The Woods Project has me hooked, plain and simple. What a unique perspective I was able to have as a first time leader and volunteer. It’s hard to describe in short what took place in the woods, but there is something about the mountains that creates an opportunity for self-reflection. You know each person, student or volunteer, experienced their own journey out there, and having seen the results, this opportunity almost seems vital for anyone.
There is a personal awareness and development that took place during this time and I am so impressed that these kids stepped out of their comfort zone all because an opportunity like this presented itself in school. The expectations for this trip seemed physical at first, with rock climbing, backpacking, and hiking, and in no way did the students know what kind of personal depth they were getting in to, but, away from the city, and away from their family, they embraced it. Each student had the opportunity to recognize strengths and weaknesses in themselves and each other. Challenges were made, accepted, and conquered, and in the end, no one gave up, ever. Patience, leadership, critical thinking, social awareness and physical abilities were all put to the test over and over.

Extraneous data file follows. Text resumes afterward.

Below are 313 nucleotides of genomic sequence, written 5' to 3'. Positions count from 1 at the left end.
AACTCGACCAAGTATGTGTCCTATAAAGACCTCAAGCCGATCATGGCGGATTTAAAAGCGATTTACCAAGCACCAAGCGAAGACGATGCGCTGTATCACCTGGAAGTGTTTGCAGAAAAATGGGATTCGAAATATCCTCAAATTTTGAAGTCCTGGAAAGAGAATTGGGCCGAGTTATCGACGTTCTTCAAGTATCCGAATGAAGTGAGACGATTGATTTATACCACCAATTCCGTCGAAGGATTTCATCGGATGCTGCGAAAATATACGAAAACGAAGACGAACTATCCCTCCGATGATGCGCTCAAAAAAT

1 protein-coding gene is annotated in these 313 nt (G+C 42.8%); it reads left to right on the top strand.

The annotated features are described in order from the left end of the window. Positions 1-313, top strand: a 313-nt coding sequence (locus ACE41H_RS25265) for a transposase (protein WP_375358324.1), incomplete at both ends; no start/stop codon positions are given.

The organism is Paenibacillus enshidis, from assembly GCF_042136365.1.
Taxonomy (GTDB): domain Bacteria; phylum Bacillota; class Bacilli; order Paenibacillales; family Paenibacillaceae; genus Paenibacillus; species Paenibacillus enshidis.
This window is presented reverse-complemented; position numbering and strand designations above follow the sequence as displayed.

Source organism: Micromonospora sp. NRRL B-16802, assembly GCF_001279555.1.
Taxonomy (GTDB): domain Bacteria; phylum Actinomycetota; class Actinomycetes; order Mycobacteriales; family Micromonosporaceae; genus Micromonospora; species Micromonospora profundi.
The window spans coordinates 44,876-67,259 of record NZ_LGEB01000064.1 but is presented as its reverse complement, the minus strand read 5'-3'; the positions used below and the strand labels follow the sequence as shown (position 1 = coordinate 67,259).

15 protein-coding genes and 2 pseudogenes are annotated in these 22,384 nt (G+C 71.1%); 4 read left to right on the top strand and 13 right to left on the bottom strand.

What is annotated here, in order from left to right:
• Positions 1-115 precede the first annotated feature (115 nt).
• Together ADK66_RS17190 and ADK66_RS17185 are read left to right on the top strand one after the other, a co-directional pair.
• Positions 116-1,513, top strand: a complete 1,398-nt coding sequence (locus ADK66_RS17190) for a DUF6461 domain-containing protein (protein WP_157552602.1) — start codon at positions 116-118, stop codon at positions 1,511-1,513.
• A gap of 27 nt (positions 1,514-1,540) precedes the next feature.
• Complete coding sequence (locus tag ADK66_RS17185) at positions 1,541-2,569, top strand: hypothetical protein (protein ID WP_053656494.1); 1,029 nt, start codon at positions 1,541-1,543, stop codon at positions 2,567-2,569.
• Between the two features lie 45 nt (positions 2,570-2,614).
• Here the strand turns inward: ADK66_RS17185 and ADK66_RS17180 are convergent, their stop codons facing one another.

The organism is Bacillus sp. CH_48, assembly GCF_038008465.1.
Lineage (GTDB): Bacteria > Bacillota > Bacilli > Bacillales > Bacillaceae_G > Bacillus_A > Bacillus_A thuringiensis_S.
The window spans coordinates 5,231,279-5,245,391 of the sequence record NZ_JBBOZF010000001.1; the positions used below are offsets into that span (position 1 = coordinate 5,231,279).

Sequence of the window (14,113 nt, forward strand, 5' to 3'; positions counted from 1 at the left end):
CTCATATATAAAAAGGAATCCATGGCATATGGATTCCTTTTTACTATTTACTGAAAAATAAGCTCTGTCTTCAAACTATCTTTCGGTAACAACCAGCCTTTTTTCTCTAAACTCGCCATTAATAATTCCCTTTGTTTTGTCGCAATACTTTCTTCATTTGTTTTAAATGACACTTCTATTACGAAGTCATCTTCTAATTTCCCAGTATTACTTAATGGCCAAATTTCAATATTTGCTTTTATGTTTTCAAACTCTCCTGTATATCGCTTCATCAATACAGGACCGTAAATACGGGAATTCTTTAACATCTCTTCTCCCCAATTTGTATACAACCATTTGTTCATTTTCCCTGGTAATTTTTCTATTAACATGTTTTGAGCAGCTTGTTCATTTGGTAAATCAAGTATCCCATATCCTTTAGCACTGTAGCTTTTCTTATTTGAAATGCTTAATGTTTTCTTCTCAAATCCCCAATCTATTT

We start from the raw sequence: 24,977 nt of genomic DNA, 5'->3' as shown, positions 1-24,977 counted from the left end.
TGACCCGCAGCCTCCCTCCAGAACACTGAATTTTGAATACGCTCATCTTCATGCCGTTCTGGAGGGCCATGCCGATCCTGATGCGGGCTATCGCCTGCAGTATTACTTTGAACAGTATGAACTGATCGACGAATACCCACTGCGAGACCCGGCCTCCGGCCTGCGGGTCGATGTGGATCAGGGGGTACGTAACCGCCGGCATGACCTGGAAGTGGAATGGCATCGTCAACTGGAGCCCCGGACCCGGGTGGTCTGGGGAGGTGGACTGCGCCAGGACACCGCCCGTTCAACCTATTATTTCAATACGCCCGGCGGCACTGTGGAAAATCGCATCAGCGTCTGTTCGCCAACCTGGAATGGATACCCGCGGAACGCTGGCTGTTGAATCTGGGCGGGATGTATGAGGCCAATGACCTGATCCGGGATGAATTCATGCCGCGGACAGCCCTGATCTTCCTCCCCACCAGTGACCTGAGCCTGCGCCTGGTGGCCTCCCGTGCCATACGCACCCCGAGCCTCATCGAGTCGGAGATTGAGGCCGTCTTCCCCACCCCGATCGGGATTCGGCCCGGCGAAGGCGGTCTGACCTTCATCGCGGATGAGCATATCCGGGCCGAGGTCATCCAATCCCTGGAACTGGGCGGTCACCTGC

By the end of the second week, as a leader, we didn’t have to wonder if this trip served a purpose to the students, or hope they got something out of it, we knew. We knew because they told us how important this trip was to them, how it changed them, how it opened their eyes to possibilities of who they could be or should be, and that is enough to volunteer year after year.